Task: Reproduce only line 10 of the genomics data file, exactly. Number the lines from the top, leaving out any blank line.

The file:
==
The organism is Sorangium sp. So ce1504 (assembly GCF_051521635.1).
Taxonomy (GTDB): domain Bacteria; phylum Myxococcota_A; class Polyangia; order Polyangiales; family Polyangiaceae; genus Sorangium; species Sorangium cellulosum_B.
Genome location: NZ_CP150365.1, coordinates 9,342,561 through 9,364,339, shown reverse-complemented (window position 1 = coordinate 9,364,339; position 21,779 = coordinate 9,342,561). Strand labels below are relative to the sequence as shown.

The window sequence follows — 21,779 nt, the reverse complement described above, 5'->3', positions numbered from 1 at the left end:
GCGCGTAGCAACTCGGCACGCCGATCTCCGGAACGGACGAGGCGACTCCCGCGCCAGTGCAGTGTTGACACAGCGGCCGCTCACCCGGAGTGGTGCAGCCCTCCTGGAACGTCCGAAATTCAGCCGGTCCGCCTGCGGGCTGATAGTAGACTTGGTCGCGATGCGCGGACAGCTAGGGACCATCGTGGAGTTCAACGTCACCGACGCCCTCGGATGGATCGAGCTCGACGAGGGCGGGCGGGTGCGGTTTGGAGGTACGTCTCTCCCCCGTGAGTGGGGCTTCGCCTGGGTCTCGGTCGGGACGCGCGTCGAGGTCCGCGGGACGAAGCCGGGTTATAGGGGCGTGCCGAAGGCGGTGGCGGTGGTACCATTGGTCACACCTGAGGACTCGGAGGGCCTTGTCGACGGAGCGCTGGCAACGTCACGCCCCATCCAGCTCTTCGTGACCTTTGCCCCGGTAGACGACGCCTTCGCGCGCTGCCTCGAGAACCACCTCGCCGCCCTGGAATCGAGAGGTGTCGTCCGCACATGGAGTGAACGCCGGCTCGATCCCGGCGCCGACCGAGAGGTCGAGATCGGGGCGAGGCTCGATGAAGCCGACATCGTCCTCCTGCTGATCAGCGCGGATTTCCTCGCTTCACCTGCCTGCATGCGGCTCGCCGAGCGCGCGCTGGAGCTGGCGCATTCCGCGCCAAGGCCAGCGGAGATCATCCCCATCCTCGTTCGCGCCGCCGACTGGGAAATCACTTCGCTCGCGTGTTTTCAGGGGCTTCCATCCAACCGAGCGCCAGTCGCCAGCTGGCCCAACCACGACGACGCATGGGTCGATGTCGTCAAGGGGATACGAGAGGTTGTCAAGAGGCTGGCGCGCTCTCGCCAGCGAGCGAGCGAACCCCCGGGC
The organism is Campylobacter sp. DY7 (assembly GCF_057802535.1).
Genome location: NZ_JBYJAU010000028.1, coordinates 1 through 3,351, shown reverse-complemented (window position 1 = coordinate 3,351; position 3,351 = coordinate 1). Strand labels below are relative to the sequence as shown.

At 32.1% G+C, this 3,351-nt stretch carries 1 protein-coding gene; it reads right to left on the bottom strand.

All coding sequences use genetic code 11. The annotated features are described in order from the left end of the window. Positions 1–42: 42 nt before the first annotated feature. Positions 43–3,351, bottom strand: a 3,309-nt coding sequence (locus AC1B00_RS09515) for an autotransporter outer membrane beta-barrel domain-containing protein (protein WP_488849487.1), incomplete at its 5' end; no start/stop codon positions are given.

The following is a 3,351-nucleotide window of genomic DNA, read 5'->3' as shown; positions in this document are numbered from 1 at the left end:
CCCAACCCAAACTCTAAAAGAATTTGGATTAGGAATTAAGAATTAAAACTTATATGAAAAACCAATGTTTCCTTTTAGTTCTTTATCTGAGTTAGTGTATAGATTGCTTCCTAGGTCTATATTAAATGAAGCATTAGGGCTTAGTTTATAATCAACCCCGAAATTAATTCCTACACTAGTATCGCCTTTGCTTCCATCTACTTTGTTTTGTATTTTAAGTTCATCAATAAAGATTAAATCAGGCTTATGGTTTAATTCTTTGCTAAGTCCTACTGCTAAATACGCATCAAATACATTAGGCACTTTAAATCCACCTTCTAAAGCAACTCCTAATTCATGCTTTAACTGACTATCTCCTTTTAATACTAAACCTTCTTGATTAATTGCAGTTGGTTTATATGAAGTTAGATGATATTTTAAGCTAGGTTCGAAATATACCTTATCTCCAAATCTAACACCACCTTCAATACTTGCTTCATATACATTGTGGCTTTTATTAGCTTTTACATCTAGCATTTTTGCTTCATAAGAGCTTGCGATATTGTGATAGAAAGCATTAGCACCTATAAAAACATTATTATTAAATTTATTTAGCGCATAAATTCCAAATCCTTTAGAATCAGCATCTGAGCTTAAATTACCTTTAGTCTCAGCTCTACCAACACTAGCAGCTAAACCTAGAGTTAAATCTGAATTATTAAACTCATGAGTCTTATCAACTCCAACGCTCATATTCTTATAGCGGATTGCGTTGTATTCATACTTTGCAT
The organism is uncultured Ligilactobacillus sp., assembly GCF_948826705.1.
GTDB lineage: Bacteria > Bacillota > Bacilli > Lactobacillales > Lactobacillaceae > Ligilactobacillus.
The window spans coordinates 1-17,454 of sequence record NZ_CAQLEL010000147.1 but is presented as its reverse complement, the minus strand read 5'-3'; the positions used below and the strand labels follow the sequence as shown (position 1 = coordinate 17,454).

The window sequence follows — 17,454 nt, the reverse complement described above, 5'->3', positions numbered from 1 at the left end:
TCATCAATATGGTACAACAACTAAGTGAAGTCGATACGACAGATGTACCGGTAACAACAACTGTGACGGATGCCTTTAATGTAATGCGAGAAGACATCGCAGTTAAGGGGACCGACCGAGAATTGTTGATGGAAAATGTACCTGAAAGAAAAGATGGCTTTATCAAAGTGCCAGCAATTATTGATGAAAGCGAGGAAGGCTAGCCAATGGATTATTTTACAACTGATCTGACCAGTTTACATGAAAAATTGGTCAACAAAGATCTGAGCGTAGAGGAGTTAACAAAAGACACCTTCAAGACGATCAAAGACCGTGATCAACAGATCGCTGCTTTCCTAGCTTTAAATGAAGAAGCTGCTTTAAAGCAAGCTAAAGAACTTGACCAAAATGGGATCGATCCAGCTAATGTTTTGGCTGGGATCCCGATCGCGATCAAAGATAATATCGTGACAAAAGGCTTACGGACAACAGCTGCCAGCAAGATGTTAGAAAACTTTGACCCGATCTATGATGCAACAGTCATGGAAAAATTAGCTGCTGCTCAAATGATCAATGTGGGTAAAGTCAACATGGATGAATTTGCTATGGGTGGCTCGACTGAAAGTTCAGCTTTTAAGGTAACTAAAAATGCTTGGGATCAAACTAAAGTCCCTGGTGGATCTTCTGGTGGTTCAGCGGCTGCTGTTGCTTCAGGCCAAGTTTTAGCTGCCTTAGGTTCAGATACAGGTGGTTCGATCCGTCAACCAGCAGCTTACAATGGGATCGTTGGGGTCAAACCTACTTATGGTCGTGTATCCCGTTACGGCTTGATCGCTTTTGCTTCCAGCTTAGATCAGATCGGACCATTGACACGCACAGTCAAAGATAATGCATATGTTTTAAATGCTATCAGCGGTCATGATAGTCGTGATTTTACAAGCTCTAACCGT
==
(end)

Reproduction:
The following is a 3,351-nucleotide window of genomic DNA, read 5'->3' as shown; positions in this document are numbered from 1 at the left end: